1 What is the Working Cities Challenge (WCC) and how has it made an impact in rural communities in the past?
The Federal Reserve Bank of Boston, the State of Maine, national and local philanthropy, and private sector business launched the Working Communities Challenge in Maine on October 21, 2020. The Working Communities Challenge supports local, cross-sector teams working together to improve economic outcomes for all people in Maine’s towns, cities, and rural communities. This multi-year grant initiative draws on Maine’s commitment to build economic opportunity for communities and residents with low incomes. Inviting rural communities to develop teams is a new element of the Working Communities Challenge, which was previously the Working Cities Challenge in Southern New England and targeted mid-sized cities. However, the WCC was launched in Vermont about a year ago and a number of rural communities participated in the first phase of the challenge. A number of these teams expressed the value of the Challenge in inviting unusual or non-traditional collaboration across groups and places. We look forward to continuing to learn in Maine.
2. What is the general program approach and/or model of the WCC initiative?
The Working Communities Challenge, a two-part grant program, consists of a six-month Design Phase followed by a three-year Implementation Phase. Up to eight (8) cross-sector teams representing towns, cities, and rural communities will be awarded a six-month grant of $25,000 to participate in the Design Phase. This phase provides coaching, workshops, and time for teams to strengthen and diversify their teams, identify a shared “compelling cause,” brainstorm strategies to address their shared goal, and experiment with addressing the issue they have identified. At the end of the phase, teams should have familiarity and understanding with the Working Communities Challenge model. Up to five teams will receive $375,000 over three years, as well as technical assistance, coaching, access to small tactical grants and participation in the statewide learning community. The teams will be expected to use the grant awards and assistance to broaden and deepen existing work in their community, or to start new work.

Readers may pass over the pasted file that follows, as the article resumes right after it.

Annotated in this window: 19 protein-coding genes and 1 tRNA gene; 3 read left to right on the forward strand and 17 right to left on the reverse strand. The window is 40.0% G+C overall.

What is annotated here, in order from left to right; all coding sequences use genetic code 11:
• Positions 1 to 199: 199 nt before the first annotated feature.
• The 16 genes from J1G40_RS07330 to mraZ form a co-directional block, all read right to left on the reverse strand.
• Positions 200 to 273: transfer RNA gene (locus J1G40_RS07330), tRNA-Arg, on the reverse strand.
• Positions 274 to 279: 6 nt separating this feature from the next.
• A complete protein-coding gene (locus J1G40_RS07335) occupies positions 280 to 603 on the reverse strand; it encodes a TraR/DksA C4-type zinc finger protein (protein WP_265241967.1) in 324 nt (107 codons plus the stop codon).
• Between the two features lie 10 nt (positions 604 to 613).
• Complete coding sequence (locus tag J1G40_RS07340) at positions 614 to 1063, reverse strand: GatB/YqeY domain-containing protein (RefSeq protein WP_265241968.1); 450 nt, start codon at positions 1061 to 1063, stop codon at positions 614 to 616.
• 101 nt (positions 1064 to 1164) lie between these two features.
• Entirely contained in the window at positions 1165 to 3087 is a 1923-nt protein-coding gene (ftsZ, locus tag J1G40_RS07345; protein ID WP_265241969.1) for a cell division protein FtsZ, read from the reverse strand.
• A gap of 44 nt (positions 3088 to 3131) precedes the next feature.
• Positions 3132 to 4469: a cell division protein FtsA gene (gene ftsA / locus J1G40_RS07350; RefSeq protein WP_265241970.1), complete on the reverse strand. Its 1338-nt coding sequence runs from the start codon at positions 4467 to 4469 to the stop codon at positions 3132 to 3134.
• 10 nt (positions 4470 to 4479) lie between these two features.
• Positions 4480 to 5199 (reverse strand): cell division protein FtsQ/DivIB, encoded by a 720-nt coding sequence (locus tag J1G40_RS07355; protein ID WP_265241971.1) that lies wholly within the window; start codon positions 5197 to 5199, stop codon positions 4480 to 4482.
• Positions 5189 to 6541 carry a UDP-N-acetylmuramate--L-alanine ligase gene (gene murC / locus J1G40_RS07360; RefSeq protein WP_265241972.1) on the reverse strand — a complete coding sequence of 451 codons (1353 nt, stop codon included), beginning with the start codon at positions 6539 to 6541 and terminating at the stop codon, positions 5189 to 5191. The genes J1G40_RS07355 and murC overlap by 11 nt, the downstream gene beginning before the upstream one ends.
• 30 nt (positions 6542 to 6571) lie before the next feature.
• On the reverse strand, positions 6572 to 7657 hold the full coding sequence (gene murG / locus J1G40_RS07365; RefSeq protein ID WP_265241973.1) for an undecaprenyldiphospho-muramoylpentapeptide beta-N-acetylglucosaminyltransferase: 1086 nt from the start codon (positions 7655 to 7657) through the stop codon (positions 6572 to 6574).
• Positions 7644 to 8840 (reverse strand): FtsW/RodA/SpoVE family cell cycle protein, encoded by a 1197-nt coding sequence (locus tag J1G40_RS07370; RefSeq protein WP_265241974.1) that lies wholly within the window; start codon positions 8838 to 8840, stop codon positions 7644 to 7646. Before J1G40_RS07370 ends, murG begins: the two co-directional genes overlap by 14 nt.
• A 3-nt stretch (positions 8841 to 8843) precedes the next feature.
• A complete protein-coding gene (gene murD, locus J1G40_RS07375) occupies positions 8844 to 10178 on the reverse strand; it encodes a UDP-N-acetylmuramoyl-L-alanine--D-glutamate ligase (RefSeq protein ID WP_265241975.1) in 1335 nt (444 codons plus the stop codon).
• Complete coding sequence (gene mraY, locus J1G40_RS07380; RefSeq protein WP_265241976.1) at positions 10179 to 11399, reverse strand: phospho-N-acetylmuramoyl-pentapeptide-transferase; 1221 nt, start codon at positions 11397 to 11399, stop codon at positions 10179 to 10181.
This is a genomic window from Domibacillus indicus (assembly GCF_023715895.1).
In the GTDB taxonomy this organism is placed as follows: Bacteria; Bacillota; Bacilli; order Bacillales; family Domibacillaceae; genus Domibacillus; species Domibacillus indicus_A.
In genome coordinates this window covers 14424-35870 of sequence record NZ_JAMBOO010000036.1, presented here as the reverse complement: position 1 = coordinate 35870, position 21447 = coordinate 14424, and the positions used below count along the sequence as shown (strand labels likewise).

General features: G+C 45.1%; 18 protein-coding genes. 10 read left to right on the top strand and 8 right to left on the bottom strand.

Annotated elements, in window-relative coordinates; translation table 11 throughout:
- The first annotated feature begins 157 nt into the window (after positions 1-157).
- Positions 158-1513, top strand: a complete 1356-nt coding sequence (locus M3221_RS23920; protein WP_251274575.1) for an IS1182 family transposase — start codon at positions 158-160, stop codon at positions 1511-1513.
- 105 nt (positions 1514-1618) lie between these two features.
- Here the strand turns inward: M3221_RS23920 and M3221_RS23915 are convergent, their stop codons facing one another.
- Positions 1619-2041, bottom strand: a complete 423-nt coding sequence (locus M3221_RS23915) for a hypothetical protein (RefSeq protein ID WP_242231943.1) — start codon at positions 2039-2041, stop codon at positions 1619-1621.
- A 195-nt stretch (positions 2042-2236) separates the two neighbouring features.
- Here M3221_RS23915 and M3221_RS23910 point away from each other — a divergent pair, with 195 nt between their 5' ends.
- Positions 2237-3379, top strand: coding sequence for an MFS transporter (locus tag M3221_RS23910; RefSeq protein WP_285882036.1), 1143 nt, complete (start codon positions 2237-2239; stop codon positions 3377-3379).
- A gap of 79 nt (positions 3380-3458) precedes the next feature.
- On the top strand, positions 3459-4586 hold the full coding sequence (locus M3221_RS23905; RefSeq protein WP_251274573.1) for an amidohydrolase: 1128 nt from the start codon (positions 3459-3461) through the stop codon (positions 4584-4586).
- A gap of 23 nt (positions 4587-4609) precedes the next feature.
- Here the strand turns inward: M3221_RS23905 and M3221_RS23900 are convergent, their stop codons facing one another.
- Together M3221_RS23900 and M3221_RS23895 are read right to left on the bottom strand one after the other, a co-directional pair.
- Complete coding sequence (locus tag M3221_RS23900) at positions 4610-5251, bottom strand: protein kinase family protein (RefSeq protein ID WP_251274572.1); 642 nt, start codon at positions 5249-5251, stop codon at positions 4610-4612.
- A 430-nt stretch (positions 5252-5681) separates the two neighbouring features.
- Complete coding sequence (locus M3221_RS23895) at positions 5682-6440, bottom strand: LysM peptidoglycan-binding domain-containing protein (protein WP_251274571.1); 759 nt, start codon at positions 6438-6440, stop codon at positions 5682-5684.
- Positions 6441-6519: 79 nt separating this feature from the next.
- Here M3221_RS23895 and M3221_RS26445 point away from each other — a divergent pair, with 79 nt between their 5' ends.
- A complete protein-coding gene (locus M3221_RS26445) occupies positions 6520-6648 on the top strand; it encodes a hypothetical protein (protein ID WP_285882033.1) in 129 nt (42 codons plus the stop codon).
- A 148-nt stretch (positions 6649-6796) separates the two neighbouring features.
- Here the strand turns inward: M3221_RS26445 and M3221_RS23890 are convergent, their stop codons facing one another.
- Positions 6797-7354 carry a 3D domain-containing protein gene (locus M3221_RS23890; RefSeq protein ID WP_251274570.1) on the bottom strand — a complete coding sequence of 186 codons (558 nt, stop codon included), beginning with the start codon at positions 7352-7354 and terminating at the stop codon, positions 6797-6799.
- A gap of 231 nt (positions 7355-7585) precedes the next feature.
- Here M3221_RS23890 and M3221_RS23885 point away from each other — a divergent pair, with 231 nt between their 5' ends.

3. Why is cross sector stakeholder involvement important and what is the criteria for communities looking to submit an application to the Boston Fed’s WCC?
Federal Reserve Bank of Boston research on so-called “resurgent cities” that are able to recover from economic shock or long-term economic decline indicates that places that are able to rebuild possess leadership and collaboration from an array of key institutions and individuals. These places have public, non-profit, and private sector leadership that collectively articulate a shared goal and engage low- and moderate-income residents authentically, at the leadership table, to articulate strategies and work toward change.
4. What benefits, resources, and/or opportunities are expected to be realized for communities that are successful with a WCC grant?
Community leadership teams who participate in the Working Communities Challenge will receive funding, coaching, technical assistance, and development to clarify their collective goal and work toward addressing it over the long-term. These teams will also join a community of teams tackling similar challenges from across the state and across New England.
5. In your network Tech Talk at Central Maine Tech Night this month, you will be speaking about initiative. What are your plans for growing the WCC within the next few years?
We are launching the initiative now and anticipate having community leadership teams forming now, identifying the big issue they want to focus on, and starting their applications. Eight teams will be selected to participate in the six-month Design Phase beginning in April, 2021 and at the end of next year, we will have identified 5 teams for the multi-year Implementation Phase.
For more information, see the website.